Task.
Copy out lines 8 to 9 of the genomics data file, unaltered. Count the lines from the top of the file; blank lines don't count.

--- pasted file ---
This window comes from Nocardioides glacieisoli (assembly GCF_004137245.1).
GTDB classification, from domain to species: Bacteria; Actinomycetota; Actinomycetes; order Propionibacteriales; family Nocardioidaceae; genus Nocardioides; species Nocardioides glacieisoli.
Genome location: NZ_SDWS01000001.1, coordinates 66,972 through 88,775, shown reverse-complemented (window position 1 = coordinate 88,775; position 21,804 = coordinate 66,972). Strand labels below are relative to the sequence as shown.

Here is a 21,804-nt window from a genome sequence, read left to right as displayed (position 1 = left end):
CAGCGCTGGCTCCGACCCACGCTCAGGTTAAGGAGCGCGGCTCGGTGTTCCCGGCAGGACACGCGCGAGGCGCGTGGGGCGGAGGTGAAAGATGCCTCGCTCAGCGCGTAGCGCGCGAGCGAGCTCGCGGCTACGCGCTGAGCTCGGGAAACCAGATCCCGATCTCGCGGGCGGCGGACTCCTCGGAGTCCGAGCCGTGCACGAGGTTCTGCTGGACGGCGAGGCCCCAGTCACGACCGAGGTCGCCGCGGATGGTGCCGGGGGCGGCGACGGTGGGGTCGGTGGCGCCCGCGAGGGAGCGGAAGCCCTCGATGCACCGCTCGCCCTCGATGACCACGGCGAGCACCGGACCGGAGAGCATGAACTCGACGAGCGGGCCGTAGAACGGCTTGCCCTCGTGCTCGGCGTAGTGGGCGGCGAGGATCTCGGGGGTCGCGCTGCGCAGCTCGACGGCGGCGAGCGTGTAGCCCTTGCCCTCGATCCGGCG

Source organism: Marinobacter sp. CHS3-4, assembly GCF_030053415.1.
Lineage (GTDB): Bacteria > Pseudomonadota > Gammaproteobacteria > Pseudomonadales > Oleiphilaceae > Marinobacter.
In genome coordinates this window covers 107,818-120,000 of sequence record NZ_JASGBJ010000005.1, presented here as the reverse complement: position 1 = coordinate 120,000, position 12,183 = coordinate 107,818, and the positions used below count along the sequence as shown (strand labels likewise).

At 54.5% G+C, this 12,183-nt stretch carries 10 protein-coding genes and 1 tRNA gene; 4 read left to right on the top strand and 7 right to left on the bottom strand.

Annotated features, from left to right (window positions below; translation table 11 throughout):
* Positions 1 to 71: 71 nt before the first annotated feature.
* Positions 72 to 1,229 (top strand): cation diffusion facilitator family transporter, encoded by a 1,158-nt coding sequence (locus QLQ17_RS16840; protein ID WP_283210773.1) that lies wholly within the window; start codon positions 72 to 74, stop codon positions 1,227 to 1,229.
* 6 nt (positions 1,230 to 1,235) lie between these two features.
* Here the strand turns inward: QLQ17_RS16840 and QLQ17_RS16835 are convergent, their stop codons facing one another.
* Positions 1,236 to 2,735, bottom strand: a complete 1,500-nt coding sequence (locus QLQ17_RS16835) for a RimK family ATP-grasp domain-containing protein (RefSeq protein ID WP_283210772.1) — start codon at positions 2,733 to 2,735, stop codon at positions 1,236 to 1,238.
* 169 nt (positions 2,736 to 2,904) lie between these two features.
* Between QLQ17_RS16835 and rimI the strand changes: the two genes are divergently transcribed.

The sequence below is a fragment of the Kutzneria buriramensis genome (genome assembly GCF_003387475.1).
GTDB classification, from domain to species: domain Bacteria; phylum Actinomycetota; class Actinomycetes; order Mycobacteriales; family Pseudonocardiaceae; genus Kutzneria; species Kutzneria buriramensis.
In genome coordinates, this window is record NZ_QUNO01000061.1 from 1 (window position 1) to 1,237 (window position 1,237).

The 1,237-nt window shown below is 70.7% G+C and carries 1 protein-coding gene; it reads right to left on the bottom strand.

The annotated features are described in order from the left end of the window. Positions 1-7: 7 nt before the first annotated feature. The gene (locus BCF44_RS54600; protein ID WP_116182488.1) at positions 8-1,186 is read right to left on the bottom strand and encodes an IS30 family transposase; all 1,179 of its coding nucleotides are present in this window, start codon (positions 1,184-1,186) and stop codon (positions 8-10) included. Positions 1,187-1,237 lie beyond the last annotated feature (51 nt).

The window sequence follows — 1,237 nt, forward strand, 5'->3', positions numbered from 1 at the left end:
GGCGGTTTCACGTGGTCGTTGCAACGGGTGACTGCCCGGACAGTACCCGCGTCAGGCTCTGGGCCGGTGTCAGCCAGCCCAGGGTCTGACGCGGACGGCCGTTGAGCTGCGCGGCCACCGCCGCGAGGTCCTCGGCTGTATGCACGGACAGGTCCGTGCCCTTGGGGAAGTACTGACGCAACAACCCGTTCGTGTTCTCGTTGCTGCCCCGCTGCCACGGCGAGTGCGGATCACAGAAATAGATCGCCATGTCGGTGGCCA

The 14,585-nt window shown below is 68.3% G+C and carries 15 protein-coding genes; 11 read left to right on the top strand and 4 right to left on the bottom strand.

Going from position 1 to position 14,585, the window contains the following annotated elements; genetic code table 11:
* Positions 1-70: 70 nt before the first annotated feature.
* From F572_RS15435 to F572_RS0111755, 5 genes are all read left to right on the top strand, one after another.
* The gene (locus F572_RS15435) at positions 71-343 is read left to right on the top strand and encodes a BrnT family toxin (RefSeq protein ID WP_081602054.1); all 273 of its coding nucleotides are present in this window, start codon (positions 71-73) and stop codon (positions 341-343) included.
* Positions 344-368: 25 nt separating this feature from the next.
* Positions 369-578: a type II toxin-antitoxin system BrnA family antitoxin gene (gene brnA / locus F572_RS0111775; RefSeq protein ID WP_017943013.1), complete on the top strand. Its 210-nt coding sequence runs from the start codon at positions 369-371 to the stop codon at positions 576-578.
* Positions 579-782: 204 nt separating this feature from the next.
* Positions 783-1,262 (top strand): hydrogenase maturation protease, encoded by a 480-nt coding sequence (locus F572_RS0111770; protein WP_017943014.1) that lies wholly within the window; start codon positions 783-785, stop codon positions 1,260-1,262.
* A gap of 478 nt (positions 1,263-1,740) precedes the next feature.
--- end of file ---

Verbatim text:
In genome coordinates this window covers 107,818-120,000 of sequence record NZ_JASGBJ010000005.1, presented here as the reverse complement: position 1 = coordinate 120,000, position 12,183 = coordinate 107,818, and the positions used below count along the sequence as shown (strand labels likewise).

At 54.5% G+C, this 12,183-nt stretch carries 10 protein-coding genes and 1 tRNA gene; 4 read left to right on the top strand and 7 right to left on the bottom strand.